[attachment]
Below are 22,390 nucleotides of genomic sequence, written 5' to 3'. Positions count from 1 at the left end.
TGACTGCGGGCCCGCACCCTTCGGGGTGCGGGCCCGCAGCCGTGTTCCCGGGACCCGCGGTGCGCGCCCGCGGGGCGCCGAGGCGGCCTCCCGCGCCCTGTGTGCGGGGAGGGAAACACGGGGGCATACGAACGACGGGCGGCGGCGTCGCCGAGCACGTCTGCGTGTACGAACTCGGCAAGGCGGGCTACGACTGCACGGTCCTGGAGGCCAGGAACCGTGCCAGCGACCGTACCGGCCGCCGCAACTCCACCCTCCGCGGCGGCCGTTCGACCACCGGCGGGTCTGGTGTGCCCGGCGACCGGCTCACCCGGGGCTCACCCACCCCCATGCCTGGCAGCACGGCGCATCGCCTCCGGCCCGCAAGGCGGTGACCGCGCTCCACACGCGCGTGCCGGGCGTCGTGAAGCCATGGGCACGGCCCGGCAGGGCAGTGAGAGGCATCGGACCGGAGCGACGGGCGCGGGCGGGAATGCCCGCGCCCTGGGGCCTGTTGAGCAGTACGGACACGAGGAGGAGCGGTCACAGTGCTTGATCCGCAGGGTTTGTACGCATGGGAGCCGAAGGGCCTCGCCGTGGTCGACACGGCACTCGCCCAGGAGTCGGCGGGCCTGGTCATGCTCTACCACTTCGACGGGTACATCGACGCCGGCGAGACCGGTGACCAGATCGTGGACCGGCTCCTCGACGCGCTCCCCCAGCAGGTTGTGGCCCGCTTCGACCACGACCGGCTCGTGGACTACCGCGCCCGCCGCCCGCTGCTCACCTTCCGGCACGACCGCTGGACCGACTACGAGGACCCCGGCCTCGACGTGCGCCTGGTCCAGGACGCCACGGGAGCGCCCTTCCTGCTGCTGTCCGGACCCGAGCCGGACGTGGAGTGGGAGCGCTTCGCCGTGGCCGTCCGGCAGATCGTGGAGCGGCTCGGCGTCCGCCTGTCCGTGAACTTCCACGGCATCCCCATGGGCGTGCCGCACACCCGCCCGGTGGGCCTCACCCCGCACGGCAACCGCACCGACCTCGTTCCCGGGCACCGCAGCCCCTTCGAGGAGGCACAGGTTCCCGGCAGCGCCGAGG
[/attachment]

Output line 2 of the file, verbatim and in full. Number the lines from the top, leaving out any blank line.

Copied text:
TGACTGCGGGCCCGCACCCTTCGGGGTGCGGGCCCGCAGCCGTGTTCCCGGGACCCGCGGTGCGCGCCCGCGGGGCGCCGAGGCGGCCTCCCGCGCCCTGTGTGCGGGGAGGGAAACACGGGGGCATACGAACGACGGGCGGCGGCGTCGCCGAGCACGTCTGCGTGTACGAACTCGGCAAGGCGGGCTACGACTGCACGGTCCTGGAGGCCAGGAACCGTGCCAGCGACCGTACCGGCCGCCGCAACTCCACCCTCCGCGGCGGCCGTTCGACCACCGGCGGGTCTGGTGTGCCCGGCGACCGGCTCACCCGGGGCTCACCCACCCCCATGCCTGGCAGCACGGCGCATCGCCTCCGGCCCGCAAGGCGGTGACCGCGCTCCACACGCGCGTGCCGGGCGTCGTGAAGCCATGGGCACGGCCCGGCAGGGCAGTGAGAGGCATCGGACCGGAGCGACGGGCGCGGGCGGGAATGCCCGCGCCCTGGGGCCTGTTGAGCAGTACGGACACGAGGAGGAGCGGTCACAGTGCTTGATCCGCAGGGTTTGTACGCATGGGAGCCGAAGGGCCTCGCCGTGGTCGACACGGCACTCGCCCAGGAGTCGGCGGGCCTGGTCATGCTCTACCACTTCGACGGGTACATCGACGCCGGCGAGACCGGTGACCAGATCGTGGACCGGCTCCTCGACGCGCTCCCCCAGCAGGTTGTGGCCCGCTTCGACCACGACCGGCTCGTGGACTACCGCGCCCGCCGCCCGCTGCTCACCTTCCGGCACGACCGCTGGACCGACTACGAGGACCCCGGCCTCGACGTGCGCCTGGTCCAGGACGCCACGGGAGCGCCCTTCCTGCTGCTGTCCGGACCCGAGCCGGACGTGGAGTGGGAGCGCTTCGCCGTGGCCGTCCGGCAGATCGTGGAGCGGCTCGGCGTCCGCCTGTCCGTGAACTTCCACGGCATCCCCATGGGCGTGCCGCACACCCGCCCGGTGGGCCTCACCCCGCACGGCAACCGCACCGACCTCGTTCCCGGGCACCGCAGCCCCTTCGAGGAGGCACAGGTTCCCGGCAGCGCCGAGG